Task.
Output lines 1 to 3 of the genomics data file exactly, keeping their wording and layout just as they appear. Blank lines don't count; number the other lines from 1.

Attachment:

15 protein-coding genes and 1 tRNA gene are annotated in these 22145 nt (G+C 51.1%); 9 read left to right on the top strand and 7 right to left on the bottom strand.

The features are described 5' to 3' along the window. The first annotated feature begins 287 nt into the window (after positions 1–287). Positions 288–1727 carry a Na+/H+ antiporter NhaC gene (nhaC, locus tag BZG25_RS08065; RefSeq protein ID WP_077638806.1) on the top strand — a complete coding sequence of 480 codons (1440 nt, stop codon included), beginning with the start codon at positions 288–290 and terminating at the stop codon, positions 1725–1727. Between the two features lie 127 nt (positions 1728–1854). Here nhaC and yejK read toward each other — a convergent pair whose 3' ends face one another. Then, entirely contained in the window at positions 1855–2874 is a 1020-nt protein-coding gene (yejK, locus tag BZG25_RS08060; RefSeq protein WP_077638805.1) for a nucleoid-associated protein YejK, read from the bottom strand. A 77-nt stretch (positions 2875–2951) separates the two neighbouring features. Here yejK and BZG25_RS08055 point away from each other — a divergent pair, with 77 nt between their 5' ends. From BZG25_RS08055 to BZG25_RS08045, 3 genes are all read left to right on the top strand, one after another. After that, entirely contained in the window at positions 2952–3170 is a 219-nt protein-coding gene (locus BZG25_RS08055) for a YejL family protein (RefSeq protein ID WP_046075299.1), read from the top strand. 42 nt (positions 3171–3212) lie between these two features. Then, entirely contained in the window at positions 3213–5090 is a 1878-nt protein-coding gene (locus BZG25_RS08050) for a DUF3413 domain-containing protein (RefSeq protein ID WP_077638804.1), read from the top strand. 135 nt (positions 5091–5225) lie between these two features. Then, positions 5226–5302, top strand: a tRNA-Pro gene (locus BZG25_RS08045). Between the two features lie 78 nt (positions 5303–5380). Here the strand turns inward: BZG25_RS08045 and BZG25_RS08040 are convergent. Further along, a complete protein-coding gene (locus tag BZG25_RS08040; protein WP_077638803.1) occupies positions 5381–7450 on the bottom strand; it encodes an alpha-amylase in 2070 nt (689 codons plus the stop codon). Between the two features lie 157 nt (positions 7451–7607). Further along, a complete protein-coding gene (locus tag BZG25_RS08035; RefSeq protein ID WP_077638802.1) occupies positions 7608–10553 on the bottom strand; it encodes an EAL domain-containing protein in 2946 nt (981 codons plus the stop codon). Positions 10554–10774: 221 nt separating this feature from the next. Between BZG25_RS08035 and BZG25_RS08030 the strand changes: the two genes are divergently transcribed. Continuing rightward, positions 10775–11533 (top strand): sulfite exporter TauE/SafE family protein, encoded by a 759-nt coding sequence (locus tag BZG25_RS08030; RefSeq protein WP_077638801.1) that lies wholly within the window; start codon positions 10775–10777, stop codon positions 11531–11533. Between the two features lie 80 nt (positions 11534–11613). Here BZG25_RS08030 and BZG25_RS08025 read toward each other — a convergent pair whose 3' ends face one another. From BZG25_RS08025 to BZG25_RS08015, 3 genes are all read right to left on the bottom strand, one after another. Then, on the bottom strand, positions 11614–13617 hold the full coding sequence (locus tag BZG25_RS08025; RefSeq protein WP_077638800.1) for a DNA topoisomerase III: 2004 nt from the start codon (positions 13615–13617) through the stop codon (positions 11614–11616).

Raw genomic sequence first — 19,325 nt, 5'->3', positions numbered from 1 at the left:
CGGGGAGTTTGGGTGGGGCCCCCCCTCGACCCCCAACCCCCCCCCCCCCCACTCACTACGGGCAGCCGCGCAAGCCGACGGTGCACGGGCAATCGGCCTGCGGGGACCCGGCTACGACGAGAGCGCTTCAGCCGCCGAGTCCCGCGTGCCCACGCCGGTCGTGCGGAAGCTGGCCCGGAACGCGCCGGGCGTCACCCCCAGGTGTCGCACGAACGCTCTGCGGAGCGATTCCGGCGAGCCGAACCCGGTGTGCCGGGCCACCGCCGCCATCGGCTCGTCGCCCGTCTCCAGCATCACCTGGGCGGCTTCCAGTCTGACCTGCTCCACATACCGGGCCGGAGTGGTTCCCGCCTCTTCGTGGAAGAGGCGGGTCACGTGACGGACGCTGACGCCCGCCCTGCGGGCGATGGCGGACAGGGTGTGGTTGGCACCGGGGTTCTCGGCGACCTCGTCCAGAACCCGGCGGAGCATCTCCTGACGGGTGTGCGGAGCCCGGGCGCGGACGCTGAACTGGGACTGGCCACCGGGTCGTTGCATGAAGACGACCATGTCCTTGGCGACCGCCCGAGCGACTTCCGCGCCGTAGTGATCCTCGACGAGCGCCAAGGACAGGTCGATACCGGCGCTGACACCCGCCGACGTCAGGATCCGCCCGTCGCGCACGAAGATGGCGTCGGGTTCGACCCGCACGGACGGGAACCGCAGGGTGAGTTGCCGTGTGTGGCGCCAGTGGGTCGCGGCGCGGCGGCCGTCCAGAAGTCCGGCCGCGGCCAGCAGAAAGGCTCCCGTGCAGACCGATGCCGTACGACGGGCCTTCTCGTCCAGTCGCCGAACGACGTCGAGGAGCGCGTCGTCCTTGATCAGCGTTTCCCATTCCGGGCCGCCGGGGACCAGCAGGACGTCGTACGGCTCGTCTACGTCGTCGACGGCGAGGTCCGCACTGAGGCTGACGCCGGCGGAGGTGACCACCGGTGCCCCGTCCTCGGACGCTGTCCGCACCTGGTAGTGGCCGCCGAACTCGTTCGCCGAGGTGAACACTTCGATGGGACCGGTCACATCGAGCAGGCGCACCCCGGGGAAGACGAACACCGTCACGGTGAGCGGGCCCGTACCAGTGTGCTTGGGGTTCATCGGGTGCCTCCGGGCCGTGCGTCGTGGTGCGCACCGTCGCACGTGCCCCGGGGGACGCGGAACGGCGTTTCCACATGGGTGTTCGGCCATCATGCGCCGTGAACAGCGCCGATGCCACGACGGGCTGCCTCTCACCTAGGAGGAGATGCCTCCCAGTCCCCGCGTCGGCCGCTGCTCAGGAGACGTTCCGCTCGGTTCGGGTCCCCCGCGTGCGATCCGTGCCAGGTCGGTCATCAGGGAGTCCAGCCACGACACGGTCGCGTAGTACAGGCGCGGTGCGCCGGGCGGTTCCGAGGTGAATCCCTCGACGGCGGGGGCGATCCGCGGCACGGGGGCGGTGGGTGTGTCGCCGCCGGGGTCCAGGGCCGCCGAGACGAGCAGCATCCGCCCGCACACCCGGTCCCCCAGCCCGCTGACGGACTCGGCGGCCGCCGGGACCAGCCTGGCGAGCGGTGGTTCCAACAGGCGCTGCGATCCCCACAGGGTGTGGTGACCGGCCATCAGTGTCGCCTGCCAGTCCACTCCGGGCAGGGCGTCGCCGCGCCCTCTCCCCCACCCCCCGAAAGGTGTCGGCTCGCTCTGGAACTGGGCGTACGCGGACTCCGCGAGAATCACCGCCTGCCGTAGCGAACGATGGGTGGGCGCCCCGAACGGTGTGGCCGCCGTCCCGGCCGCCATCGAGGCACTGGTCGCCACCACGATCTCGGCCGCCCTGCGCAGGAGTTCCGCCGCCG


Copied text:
15 protein-coding genes and 1 tRNA gene are annotated in these 22145 nt (G+C 51.1%); 9 read left to right on the top strand and 7 right to left on the bottom strand.

The features are described 5' to 3' along the window. The first annotated feature begins 287 nt into the window (after positions 1–287). Positions 288–1727 carry a Na+/H+ antiporter NhaC gene (nhaC, locus tag BZG25_RS08065; RefSeq protein ID WP_077638806.1) on the top strand — a complete coding sequence of 480 codons (1440 nt, stop codon included), beginning with the start codon at positions 288–290 and terminating at the stop codon, positions 1725–1727. Between the two features lie 127 nt (positions 1728–1854). Here nhaC and yejK read toward each other — a convergent pair whose 3' ends face one another. Then, entirely contained in the window at positions 1855–2874 is a 1020-nt protein-coding gene (yejK, locus tag BZG25_RS08060; RefSeq protein WP_077638805.1) for a nucleoid-associated protein YejK, read from the bottom strand. A 77-nt stretch (positions 2875–2951) separates the two neighbouring features. Here yejK and BZG25_RS08055 point away from each other — a divergent pair, with 77 nt between their 5' ends. From BZG25_RS08055 to BZG25_RS08045, 3 genes are all read left to right on the top strand, one after another. After that, entirely contained in the window at positions 2952–3170 is a 219-nt protein-coding gene (locus BZG25_RS08055) for a YejL family protein (RefSeq protein ID WP_046075299.1), read from the top strand. 42 nt (positions 3171–3212) lie between these two features. Then, entirely contained in the window at positions 3213–5090 is a 1878-nt protein-coding gene (locus BZG25_RS08050) for a DUF3413 domain-containing protein (RefSeq protein ID WP_077638804.1), read from the top strand. 135 nt (positions 5091–5225) lie between these two features. Then, positions 5226–5302, top strand: a tRNA-Pro gene (locus BZG25_RS08045). Between the two features lie 78 nt (positions 5303–5380). Here the strand turns inward: BZG25_RS08045 and BZG25_RS08040 are convergent. Further along, a complete protein-coding gene (locus tag BZG25_RS08040; protein WP_077638803.1) occupies positions 5381–7450 on the bottom strand; it encodes an alpha-amylase in 2070 nt (689 codons plus the stop codon). Between the two features lie 157 nt (positions 7451–7607). Further along, a complete protein-coding gene (locus tag BZG25_RS08035; RefSeq protein ID WP_077638802.1) occupies positions 7608–10553 on the bottom strand; it encodes an EAL domain-containing protein in 2946 nt (981 codons plus the stop codon). Positions 10554–10774: 221 nt separating this feature from the next. Between BZG25_RS08035 and BZG25_RS08030 the strand changes: the two genes are divergently transcribed. Continuing rightward, positions 10775–11533 (top strand): sulfite exporter TauE/SafE family protein, encoded by a 759-nt coding sequence (locus tag BZG25_RS08030; RefSeq protein WP_077638801.1) that lies wholly within the window; start codon positions 10775–10777, stop codon positions 11531–11533. Between the two features lie 80 nt (positions 11534–11613). Here BZG25_RS08030 and BZG25_RS08025 read toward each other — a convergent pair whose 3' ends face one another. From BZG25_RS08025 to BZG25_RS08015, 3 genes are all read right to left on the bottom strand, one after another. Then, on the bottom strand, positions 11614–13617 hold the full coding sequence (locus tag BZG25_RS08025; RefSeq protein WP_077638800.1) for a DNA topoisomerase III: 2004 nt from the start codon (positions 13615–13617) through the stop codon (positions 11614–11616).

Raw genomic sequence first — 19,325 nt, 5'->3', positions numbered from 1 at the left: